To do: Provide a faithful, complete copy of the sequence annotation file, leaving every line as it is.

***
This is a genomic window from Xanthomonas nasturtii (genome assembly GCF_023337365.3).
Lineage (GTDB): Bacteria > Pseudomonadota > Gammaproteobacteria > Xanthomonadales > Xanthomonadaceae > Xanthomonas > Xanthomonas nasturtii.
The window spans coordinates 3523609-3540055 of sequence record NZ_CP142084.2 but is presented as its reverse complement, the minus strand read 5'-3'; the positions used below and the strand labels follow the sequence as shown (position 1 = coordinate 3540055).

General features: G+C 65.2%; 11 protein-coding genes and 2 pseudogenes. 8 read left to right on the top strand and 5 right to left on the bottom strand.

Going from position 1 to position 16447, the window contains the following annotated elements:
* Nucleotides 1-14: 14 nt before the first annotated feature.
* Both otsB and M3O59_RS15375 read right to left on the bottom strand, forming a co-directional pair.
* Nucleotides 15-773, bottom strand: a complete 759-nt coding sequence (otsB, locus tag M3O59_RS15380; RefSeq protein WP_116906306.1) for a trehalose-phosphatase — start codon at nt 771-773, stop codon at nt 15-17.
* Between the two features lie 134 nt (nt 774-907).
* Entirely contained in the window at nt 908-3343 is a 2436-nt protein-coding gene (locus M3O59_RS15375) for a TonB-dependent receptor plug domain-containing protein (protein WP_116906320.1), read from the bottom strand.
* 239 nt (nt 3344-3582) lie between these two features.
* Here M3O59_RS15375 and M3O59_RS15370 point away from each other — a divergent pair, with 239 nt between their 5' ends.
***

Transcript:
This is a genomic window from Xanthomonas nasturtii (genome assembly GCF_023337365.3).
Lineage (GTDB): Bacteria > Pseudomonadota > Gammaproteobacteria > Xanthomonadales > Xanthomonadaceae > Xanthomonas > Xanthomonas nasturtii.
The window spans coordinates 3523609-3540055 of sequence record NZ_CP142084.2 but is presented as its reverse complement, the minus strand read 5'-3'; the positions used below and the strand labels follow the sequence as shown (position 1 = coordinate 3540055).

General features: G+C 65.2%; 11 protein-coding genes and 2 pseudogenes. 8 read left to right on the top strand and 5 right to left on the bottom strand.

Going from position 1 to position 16447, the window contains the following annotated elements:
* Nucleotides 1-14: 14 nt before the first annotated feature.
* Both otsB and M3O59_RS15375 read right to left on the bottom strand, forming a co-directional pair.
* Nucleotides 15-773, bottom strand: a complete 759-nt coding sequence (otsB, locus tag M3O59_RS15380; RefSeq protein WP_116906306.1) for a trehalose-phosphatase — start codon at nt 771-773, stop codon at nt 15-17.
* Between the two features lie 134 nt (nt 774-907).
* Entirely contained in the window at nt 908-3343 is a 2436-nt protein-coding gene (locus M3O59_RS15375) for a TonB-dependent receptor plug domain-containing protein (protein WP_116906320.1), read from the bottom strand.
* 239 nt (nt 3344-3582) lie between these two features.
* Here M3O59_RS15375 and M3O59_RS15370 point away from each other — a divergent pair, with 239 nt between their 5' ends.